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The real purpose of cricket quotations


It is a fact beyond dispute that, outside the nine or 10 nations in which it is a mainstream sport, foreigners don't really get cricket. Even in some of the countries represented at the ICC World Twenty20, which begins in Guyana on Friday, mention of the game will draw more quizzical looks than comprehension.

Of all the things about the game that induce only bafflement, high on the list is the idea that it could have been devised in England. How does anyone invent a game to be played in dry conditions outdoors, over four or even five days, in a country where, on average, rain falls on one day in every three?

The answer may be more simple than you think. Clearly, given the number of new cricket books published each year, it was to give spectators convenient interludes in which to read!

Of course, not all rain stoppages are equal, and while hours of unremitting drizzle are not exactly an uncommon feature of an English summer there are stop-start days as well, which can be frustrating for the reader, especially if he is trying to settle into the rhythm of a more weighty work.

But cricket's literary riches offer the solution to this dilemma, too, in the form of handy little volumes stuffed with nothing but quotations -- perfect to dip in and out of when showers are about.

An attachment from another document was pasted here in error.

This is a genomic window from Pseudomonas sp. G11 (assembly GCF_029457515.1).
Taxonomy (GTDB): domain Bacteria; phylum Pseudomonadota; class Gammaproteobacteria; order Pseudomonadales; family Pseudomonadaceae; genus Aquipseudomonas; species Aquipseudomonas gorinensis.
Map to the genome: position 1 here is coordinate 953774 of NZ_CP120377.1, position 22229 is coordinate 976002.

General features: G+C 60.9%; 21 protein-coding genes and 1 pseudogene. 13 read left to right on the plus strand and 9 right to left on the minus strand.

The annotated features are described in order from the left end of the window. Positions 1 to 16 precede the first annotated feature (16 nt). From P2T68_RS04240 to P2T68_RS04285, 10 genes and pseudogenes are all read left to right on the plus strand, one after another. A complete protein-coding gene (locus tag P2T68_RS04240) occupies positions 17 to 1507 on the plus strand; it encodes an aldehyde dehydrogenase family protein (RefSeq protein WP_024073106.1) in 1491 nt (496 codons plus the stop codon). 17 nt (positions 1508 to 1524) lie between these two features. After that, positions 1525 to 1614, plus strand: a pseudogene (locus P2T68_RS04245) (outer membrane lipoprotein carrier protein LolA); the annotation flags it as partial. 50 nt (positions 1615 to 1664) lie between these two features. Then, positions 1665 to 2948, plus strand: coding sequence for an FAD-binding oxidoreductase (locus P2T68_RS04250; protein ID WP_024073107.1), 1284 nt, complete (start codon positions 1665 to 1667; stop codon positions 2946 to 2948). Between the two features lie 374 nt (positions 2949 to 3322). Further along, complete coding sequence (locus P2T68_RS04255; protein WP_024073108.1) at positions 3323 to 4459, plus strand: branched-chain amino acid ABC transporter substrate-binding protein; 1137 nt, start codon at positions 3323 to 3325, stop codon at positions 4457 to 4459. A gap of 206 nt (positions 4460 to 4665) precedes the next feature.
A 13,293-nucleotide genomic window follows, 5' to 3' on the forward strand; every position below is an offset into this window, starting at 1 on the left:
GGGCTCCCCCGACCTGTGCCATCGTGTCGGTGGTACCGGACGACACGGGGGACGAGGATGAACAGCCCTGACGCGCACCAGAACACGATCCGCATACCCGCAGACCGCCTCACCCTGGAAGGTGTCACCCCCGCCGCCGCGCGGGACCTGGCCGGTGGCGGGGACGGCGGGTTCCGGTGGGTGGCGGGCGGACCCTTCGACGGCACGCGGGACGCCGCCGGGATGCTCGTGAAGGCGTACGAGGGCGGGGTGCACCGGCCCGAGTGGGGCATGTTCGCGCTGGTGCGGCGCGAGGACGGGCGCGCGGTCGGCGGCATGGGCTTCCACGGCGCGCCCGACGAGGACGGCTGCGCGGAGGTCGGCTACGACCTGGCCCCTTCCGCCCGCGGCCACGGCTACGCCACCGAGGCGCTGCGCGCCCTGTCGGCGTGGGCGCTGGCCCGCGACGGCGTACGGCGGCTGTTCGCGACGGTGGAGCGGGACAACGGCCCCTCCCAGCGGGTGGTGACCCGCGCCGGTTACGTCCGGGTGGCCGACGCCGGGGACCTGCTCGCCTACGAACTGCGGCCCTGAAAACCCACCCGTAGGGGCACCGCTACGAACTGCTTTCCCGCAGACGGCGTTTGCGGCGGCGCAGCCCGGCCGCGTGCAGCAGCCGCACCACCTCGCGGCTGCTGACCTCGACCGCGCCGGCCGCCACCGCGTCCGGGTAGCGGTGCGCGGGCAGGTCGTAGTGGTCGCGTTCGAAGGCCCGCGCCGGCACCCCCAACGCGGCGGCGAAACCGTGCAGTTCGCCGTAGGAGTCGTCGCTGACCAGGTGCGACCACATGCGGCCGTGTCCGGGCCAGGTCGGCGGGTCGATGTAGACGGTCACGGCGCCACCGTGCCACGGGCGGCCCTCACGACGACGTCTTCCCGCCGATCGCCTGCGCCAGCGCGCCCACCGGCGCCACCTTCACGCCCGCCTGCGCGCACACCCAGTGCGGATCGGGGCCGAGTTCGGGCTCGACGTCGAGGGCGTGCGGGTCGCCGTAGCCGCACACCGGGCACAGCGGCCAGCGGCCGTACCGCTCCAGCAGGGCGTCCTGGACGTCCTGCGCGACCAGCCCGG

The Sports Bookshelf's current favourite comes from the yellow-jacketed Wisden collection, edited by Lawrence Booth and entitled "What are the Butchers For?": And Other Splendid Cricket Quotations.

As you would expect from Booth, always a writer with an eye for the quirkier side of the game, it looks beyond the obvious sources. To whet your appetite, try guessing who said what from among the following...

1 -- 'Test Match Special is all chocolate cakes and jolly japes, but I didn't enjoy being called a wheelie bin and neither did my family.'

2 -- 'Cricket is basically baseball on valium.'

3 -- 'I did call him Freddie once, but he said: "No, you can't call me Freddie. I'm Andrew to you."'

4 -- 'To be honest, Mark, I'm struggling.'

5 -- 'Great! Just great!... When does it start?'

6 -- 'I'd buy Luton Town football club.'

7 -- 'Remember to say "Good areas", "Work hard", "Keep it simple"'

8 -- 'How can you tell your wife you are just popping out to play a match and then not come back for five days?'

Click here for the answers.

Lawrence Booth's eye for humour in cricket earned him a large following when he wrote a weekly online column, The Spin, for the Guardian. His move to the Daily Mail might have spelled the end for The Spin but happily it has been reincarnated as Top Spin on dailymail.co.uk.

By the way, it was an American actress, Pauline Chase, who is thought to have asked 'What are the Butchers For?' when she spotted the white-coated umpires at a cricket match in the early 1900s.  Chase starred in the title role of Peter Pan during a seven-year run at London theatres at around the same time, having been introduced to Peter Pan author J M Barrie, who was a cricket enthusiast.

For more by Lawrence Booth or more on cricket, visit The Sports Bookshelf Shop.

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